If Facebook announces the “Messenger Bot Store” at F8, as many predict, it would be arguably the most consequential event for the tech industry since Apple announced the App Store and iPhone SDK in March 2008.
Even Steve Jobs could not have foreseen the impact of what he described as “a new application that lets users browse, search, purchase and download third party applications directly onto their iPhone”.
By the time the App Store opened for business in July 2008, approximately 6 million people worldwide owned an iPhone. By the end of the year, the number of iPhone owners had more than doubled, and in each of the following years iPhone sales doubled and then doubled again. The App Store ecosystem – which now has more than 1.5 million iOS apps – heralded the arrival of a new “mobile” era.
Today, Facebook Messenger has 800 million monthly active users – more than 100 times the number of iPhone owners when Apple launched the App Store. Messenger’s current active user base exceeds even the total number of iPhones ever sold. Messaging apps now have more active users than social networks.
In January, TechCrunch first reported rumors of Facebook’s secret Chat SDK for building Messenger bots. If and when Facebook announces a Bot Store, it will mark the “end of the beginning” of a new era: messaging as a platform. Conversational user interfaces are about to change the way billions of users interact with the world around them.
The Early Days of Messaging as a Platform
The beginning of the current wave of interest in “messaging as a platform” can be traced back to early last year. Magic, an SMS-based buying assistant, was the most coveted company at YCombinator’s Demo Day in March 2015, ultimately raising $12 million from Sequoia. In the following months, GoButler raised $8 million from General Catalyst for an almost identical service, and Operator announced it had raised $10 million from Greylock. Suddenly, everyone was talking about the battle for tech’s next frontier.
Over the summer, The Information broke the news that AI-powered Facebook M would enable Messenger users to make purchases, restaurant reservations, and travel bookings within the messaging interface.
Pavel Durov announced the expansion of the Telegram Bot Store and Ted Livingston staked out Kik’s claim to be the WeChat of the West. By the end of the year, Slack had announced the Slack App Directory, supported by an $80 million fund to fuel the growth of the ecosystem, and Google was rumored to be developing its own chatbots.
The Great Bot Rush
There has since been much talk about the search for the killer bot. It’s early days, but we’re starting to see seed financing rounds for bots such as Howdy,Assi.st, Hyper, Pana, Scout, Luka, and Rep. In parallel, other startups – like Pandorabots, the soon-to-be-announced Automat and my own company, Prompt – are focused on building the picks and shovels for bot developers.
Some of the top investors in Silicon Valley are placing their bets. Phil Libin at General Catalyst has described bots as “the most important tech trend of the year” and Albert Wenger at Union Square Ventures described this new era as “the Great Bot Rush” (a notably more attractive phrase than “The Botageddon”). Just a few days ago, John Lilly at Greylock tweeted that the “% of pitches for bots and/or AI companies is approaching 100%.” Forward-thinking early stage investors – such as Boris Wertz, Dave Morin, Semil Shah, and Nir Eyal – are also taking a keen interest.
Bots Are The New Apps
A Messenger Bot Store would have far-reaching consequences not only for entrepreneurs and investors, but also developers and designers. Sam Lessin, the CEO of Fin, says the rise of chat-based user interfaces will mark “a fundamental shift that is going to change the types of applications that get developed and the style of service development.”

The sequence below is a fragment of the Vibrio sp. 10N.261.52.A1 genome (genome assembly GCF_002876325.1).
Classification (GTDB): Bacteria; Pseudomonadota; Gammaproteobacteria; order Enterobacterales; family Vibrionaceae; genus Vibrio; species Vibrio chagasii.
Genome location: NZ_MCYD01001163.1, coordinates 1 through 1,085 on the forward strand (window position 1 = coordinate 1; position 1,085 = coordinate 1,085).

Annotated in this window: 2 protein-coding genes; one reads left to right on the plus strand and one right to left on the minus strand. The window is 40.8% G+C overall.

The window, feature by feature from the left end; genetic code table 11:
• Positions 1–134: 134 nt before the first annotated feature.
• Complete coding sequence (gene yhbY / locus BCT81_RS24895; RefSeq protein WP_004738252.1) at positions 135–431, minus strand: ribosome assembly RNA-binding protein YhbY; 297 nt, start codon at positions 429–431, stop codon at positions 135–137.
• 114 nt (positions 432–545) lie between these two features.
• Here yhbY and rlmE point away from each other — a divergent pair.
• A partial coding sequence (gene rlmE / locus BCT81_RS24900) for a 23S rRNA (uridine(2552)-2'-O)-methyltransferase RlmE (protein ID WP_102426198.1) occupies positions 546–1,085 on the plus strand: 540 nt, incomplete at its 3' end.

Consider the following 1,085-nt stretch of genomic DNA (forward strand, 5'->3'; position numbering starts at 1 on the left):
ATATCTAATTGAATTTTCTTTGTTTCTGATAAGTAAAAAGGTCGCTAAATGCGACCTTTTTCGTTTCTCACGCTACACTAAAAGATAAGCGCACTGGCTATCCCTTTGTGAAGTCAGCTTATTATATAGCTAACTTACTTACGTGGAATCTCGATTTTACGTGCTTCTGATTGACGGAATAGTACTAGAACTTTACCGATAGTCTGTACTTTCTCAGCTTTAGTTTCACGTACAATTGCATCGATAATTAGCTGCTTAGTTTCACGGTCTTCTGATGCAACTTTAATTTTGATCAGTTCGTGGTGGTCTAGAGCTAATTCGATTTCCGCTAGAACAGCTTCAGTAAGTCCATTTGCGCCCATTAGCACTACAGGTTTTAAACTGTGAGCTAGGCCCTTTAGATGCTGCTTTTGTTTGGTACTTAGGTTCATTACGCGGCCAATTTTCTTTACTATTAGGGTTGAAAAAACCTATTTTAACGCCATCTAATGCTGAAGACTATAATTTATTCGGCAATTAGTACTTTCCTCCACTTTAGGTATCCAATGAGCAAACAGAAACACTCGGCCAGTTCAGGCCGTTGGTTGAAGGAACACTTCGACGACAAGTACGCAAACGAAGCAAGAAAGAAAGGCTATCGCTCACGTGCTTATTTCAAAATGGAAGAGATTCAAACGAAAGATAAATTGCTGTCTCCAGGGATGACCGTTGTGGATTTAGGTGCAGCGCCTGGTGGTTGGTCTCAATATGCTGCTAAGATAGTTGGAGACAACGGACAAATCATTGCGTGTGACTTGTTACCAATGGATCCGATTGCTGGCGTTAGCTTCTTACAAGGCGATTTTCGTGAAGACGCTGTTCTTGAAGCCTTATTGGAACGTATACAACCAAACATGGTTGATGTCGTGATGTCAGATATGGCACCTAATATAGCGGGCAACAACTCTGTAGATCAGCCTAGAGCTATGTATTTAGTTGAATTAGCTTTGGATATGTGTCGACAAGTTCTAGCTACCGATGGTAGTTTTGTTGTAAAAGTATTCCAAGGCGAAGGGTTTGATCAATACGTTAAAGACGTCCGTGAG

Chris Messina famously predicted 2016 would be “the year of conversational commerce”, but the Messenger bot platform will inevitably extend far beyond commerce.
Messaging will become the command line interface for the real world – though it will differ from the command line we’re all familiar with. Given recent advances in natural language processing, the syntax for engaging with bots will be less brittle than the command line of recent decades, even if we are “50 Nobel Prizes away” from HAL 9000 as Benedict Evans astutely observes.
For a time, bots were perceived to be plain-text exchanges and as such were often described as “invisible apps”. As Jonathan Libov at USV points out, though, “just because the container is a messenger doesn’t mean that all the apps inside are text-based.” Tomaž Štolfa says there is “unexplored potential in blending conversational interfaces with rich graphical UI elements.”
If 800 million Facebook users start discovering bots in Messenger after F8, it will vindicate those who have been saying bots are the new apps.
There’s an entire ecosystem, akin to the App Store in its scale, to be built. When you can quickly and easily interact with Dominos, United Airlines and Capital One on Messenger, and will you ever use their bloated native apps again? The current bot landscape feels a lot like the web in 1995, or mobile apps in 2008.
Many answered questions remain: How long until other messaging platforms, such as WhatsApp, open their platforms to developers too? Will the likes of OpenTable build bots for every messaging platform, or will cross-platform standards for bot development emerge? And perhaps most importantly, for which use cases can messaging deliver a far superior experience to traditional native apps?
It is true that, as Jonathan Libov has observed, “developer interest in messaging/bots has far, far outpaced consumer interest thus far”.
But if Ted Livingston’s prediction is correct, then that will all change at F8 on April 12th. In the race to become the WeChat of the West, don’t bet against Facebook Messenger just yet.
Look out, Apple!